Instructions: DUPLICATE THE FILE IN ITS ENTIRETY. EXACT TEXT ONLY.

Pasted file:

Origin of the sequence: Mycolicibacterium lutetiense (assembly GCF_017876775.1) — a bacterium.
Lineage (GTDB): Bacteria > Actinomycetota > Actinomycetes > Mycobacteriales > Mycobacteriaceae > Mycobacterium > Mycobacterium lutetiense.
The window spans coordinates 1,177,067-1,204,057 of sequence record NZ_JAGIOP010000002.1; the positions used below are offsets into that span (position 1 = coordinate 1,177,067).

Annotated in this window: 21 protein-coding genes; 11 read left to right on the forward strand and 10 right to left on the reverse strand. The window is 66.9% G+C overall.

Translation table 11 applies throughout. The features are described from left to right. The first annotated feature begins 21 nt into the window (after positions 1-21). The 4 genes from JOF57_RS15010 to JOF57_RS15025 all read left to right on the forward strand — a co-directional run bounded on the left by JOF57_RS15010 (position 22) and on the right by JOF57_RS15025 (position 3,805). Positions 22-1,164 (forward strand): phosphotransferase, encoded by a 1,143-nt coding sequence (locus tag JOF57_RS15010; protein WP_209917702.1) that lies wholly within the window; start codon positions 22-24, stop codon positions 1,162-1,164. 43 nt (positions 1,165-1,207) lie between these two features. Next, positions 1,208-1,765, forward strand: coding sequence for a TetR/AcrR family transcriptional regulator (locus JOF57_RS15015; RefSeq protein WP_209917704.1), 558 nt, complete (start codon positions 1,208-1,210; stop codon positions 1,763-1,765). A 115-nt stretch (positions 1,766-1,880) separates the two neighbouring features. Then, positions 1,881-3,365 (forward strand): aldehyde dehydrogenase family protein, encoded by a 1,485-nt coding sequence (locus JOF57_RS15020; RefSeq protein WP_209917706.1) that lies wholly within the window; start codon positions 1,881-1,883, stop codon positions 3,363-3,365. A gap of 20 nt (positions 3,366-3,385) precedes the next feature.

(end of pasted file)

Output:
Origin of the sequence: Mycolicibacterium lutetiense (assembly GCF_017876775.1) — a bacterium.
Lineage (GTDB): Bacteria > Actinomycetota > Actinomycetes > Mycobacteriales > Mycobacteriaceae > Mycobacterium > Mycobacterium lutetiense.
The window spans coordinates 1,177,067-1,204,057 of sequence record NZ_JAGIOP010000002.1; the positions used below are offsets into that span (position 1 = coordinate 1,177,067).

Annotated in this window: 21 protein-coding genes; 11 read left to right on the forward strand and 10 right to left on the reverse strand. The window is 66.9% G+C overall.

Translation table 11 applies throughout. The features are described from left to right. The first annotated feature begins 21 nt into the window (after positions 1-21). The 4 genes from JOF57_RS15010 to JOF57_RS15025 all read left to right on the forward strand — a co-directional run bounded on the left by JOF57_RS15010 (position 22) and on the right by JOF57_RS15025 (position 3,805). Positions 22-1,164 (forward strand): phosphotransferase, encoded by a 1,143-nt coding sequence (locus tag JOF57_RS15010; protein WP_209917702.1) that lies wholly within the window; start codon positions 22-24, stop codon positions 1,162-1,164. 43 nt (positions 1,165-1,207) lie between these two features. Next, positions 1,208-1,765, forward strand: coding sequence for a TetR/AcrR family transcriptional regulator (locus JOF57_RS15015; RefSeq protein WP_209917704.1), 558 nt, complete (start codon positions 1,208-1,210; stop codon positions 1,763-1,765). A 115-nt stretch (positions 1,766-1,880) separates the two neighbouring features. Then, positions 1,881-3,365 (forward strand): aldehyde dehydrogenase family protein, encoded by a 1,485-nt coding sequence (locus JOF57_RS15020; RefSeq protein WP_209917706.1) that lies wholly within the window; start codon positions 1,881-1,883, stop codon positions 3,363-3,365. A gap of 20 nt (positions 3,366-3,385) precedes the next feature.